- The Washington Times - Tuesday, February 19, 2008

ANALYSIS/OPINION:

Radical Muslims represent a minority within the Muslim world. Since most Muslims are not extremists, why are so many young Muslims drawn to extremist interpretations of Islam as the basis for establishing radical regimes in their societies? How do they become radicalized? Finally, how can violent radicalism be countered and defeated?

These questions are discussed in Marc Sageman’s important book, “Leaderless Jihad: Terror Networks in the Twenty First Century.” Dr. Sageman, a forensic psychiatrist and political sociologist, is also a former CIA case officer who worked with the mujahideen in Afghanistan in the late 1980s. He is also the author of the groundbreaking “Understanding Terror Networks,” which was published in 2004 and has become one of the leading studies on the global Islamist terror movement.

In “Leaderless Jihad” Dr. Sageman, whom I know professionally, updates and expands his earlier work on what drives radical elements of a society to terrorism. Dr. Sageman’s research is unique in the field of al Qaeda studies, in particular, because of his “evidence-based” approach. Here he has assembled profiles of individual operatives to generate insights about their personal characteristics and motivations, recruitment patterns, organizational formations and warfare.

According to Dr. Sageman, the al Qaeda-led Islamist social movement consists of several thousand members (out of a worldwide Muslim population of some 1.5 billion). It is “composed of social networks that mobilize people to resort to terrorism. These networks may become formal organizations, like al Qaeda or its Indonesian affiliate, Jemaah Islamiyah, depending on shifting circumstances.”

Moreover, while al Qaeda “Central” is currently headquartered along the Pakistan-Afghanistan frontier, its “social movement has spread far beyond the original organization.” This makes it even more dangerous, according to Dr. Sageman, because as a social movement it has dramatically grown beyond its organizational origins.

Today’s al Qaeda (and the social movement it has spawned) is the product of three historical waves, Dr. Sageman writes. The first wave consisted of the “old guard,” the veterans of the anti-Soviet campaign in Afghanistan who joined Osama bin Laden in forming the core of al Qaeda Central in the 1980s. The second wave joined al Qaeda in the 1990s after training in its camps in Afghanistan. Al Qaeda “Central” was predominant during this phase, closely directing its operations around the world.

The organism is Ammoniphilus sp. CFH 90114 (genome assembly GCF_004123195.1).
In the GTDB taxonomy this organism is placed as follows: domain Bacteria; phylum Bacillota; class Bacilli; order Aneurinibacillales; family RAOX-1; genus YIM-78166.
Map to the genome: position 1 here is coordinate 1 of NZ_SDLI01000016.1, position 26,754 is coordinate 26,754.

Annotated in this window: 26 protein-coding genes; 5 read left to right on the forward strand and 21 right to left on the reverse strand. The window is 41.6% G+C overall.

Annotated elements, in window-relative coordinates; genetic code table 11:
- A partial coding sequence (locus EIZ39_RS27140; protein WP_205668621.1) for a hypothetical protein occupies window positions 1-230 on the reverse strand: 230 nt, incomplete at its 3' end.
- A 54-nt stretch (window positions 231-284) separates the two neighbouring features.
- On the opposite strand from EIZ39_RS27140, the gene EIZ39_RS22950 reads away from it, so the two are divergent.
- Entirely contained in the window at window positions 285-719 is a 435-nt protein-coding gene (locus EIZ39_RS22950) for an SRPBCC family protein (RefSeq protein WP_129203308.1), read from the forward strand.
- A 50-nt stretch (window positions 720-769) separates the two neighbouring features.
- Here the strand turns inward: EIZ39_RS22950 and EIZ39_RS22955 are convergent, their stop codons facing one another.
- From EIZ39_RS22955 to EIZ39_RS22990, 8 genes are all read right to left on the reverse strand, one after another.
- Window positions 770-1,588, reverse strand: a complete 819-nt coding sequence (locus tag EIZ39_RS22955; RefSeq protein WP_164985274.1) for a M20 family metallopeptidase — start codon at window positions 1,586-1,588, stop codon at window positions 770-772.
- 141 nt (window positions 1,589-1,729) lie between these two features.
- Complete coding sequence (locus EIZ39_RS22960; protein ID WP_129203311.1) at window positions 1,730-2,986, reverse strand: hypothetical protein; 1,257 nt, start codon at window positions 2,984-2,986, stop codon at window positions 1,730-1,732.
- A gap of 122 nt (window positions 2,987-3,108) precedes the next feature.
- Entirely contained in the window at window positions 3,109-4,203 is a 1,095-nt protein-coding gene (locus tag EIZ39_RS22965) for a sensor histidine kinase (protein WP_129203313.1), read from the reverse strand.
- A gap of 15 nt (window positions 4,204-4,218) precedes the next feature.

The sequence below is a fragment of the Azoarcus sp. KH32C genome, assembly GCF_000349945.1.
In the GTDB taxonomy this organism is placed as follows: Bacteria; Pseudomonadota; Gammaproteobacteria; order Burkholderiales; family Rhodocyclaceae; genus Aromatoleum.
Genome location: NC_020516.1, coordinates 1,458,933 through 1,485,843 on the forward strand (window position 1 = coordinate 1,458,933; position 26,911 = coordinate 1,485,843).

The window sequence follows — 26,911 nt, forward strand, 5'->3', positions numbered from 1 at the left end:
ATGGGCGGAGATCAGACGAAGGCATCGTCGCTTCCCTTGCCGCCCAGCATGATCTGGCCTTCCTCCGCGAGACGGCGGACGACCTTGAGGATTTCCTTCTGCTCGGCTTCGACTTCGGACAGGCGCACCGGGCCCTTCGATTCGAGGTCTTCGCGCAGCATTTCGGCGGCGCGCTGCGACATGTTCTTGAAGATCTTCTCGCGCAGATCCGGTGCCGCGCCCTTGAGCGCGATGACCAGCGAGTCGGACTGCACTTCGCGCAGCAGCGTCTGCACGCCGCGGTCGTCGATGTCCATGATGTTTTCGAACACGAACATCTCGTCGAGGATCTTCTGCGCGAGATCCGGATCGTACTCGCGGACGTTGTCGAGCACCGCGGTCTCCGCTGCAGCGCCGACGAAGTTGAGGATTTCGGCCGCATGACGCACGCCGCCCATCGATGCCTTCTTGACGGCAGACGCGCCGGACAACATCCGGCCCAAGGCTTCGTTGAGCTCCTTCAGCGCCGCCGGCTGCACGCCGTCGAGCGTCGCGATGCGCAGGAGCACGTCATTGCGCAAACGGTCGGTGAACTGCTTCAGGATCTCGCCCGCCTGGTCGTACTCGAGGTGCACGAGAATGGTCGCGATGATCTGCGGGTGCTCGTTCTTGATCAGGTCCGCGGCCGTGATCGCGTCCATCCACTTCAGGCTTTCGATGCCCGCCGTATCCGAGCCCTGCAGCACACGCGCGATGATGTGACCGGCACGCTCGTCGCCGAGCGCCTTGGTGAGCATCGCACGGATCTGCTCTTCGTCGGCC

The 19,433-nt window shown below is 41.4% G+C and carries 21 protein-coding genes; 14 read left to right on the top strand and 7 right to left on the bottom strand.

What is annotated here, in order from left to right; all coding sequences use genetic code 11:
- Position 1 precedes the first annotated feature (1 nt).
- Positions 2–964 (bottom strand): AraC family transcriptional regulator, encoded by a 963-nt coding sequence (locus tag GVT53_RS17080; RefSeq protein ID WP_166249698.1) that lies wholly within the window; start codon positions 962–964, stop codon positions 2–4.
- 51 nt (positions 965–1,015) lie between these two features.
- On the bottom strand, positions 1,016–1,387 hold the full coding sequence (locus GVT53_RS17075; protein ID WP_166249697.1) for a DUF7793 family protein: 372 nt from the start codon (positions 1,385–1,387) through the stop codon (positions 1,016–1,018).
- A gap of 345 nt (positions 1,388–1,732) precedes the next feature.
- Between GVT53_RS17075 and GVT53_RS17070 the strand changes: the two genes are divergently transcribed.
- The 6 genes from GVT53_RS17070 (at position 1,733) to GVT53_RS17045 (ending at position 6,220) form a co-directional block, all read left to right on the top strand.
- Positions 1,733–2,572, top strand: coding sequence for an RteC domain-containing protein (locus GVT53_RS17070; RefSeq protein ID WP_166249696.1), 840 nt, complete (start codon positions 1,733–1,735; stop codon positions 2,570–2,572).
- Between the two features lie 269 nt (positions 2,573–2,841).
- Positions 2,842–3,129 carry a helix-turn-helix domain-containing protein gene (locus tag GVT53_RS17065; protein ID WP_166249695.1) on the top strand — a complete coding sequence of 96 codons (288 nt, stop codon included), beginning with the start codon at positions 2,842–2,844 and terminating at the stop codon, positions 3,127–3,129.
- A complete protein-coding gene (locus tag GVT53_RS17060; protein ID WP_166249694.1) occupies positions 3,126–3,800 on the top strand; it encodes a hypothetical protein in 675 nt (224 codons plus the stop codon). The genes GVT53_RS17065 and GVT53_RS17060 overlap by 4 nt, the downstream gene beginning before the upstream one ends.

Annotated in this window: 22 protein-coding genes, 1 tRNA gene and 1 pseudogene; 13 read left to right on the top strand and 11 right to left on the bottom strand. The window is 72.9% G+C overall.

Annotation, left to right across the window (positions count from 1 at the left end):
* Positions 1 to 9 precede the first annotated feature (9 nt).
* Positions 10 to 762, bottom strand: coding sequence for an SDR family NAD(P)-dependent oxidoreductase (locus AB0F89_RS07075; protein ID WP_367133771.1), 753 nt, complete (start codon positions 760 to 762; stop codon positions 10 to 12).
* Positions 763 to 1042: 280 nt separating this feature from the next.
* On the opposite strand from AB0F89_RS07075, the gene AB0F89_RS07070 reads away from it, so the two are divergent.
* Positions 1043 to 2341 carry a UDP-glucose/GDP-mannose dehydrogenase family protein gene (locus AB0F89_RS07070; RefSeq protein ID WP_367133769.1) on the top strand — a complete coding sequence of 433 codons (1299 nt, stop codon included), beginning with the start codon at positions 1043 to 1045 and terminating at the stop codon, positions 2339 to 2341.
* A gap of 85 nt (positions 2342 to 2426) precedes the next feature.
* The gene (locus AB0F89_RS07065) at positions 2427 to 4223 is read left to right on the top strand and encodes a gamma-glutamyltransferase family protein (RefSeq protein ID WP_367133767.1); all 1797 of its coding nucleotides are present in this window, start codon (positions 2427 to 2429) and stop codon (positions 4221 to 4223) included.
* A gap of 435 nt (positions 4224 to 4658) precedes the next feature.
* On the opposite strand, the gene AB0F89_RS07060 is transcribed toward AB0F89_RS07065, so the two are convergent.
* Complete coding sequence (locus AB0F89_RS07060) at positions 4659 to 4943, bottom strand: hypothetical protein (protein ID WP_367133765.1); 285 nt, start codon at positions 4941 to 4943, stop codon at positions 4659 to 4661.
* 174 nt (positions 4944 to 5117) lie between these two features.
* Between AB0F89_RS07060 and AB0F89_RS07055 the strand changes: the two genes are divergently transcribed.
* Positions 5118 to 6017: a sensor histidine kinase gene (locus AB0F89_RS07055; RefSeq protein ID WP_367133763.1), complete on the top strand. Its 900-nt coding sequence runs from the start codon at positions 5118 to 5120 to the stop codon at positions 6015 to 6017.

The third wave, however, is the post-2001 generation of radicals, who joined al Qaeda following the overthrow of the Taliban in Afghanistan and the U.S.-led intervention in Iraq. Although it lost its safe haven and training facilities in Afghanistan, the al Qaeda-led social movement is even more pervasive because of its global reach as well as its links to al Qaeda “Central” along the Pakistan-Afghan border and on the Internet, where it has succeeded in radicalizing a new generation of activists, including many among second-generation Muslim immigrants in Europe and North America. This was the cohort, for example, that carried out the suicide attacks against London’s transportation system in July 2005.

How are the members of al Qaeda’s third wave mobilized into becoming “warriors for Islam?” Dr. Sageman writes that they view themselves (whether rightly or wrongly) as “heroes, fighting for justice and fairness” to transform their societies.

Moreover, Dr. Sageman asserts, the process of their radicalization depends on an individual’s sense of moral outrage in response to perceived suffering by fellow Muslims around the world; how he might interpret such moral outrage within the context of a larger war against Islam; whether or not the sense of “moral outrage” resonates with one’s own experience, for example, discrimination or difficulty in making it in Western society and, finally, being mobilized by networks that take one to the next level of violent radicalization in the form of terrorist cells.

To counter the social movement inspired by al Qaeda, Dr. Sageman proposes a strategy to “take the glory and thrill out of terrorism.” Military operations against them should be conducted swiftly and precisely, with such terrorists considered “common criminals.” The sense of “moral outrage” by young Muslims can be diminished by helping to resolve local conflicts that al Qaeda’s propaganda highlights as injustices against the Muslim world. The young jihadists want to become heroes, so they need to be provided with alternative role models, such as Muslim soccer stars and other successful community leaders.

Dr. Sageman’s incisive observations based on carefully examined evidence, astute insights and scholarship make “Leaderless Jihad” the gold standard in al Qaeda studies.

Joshua Sinai is program manager, counterterrorism studies at the Analysis Corporation in McLean.

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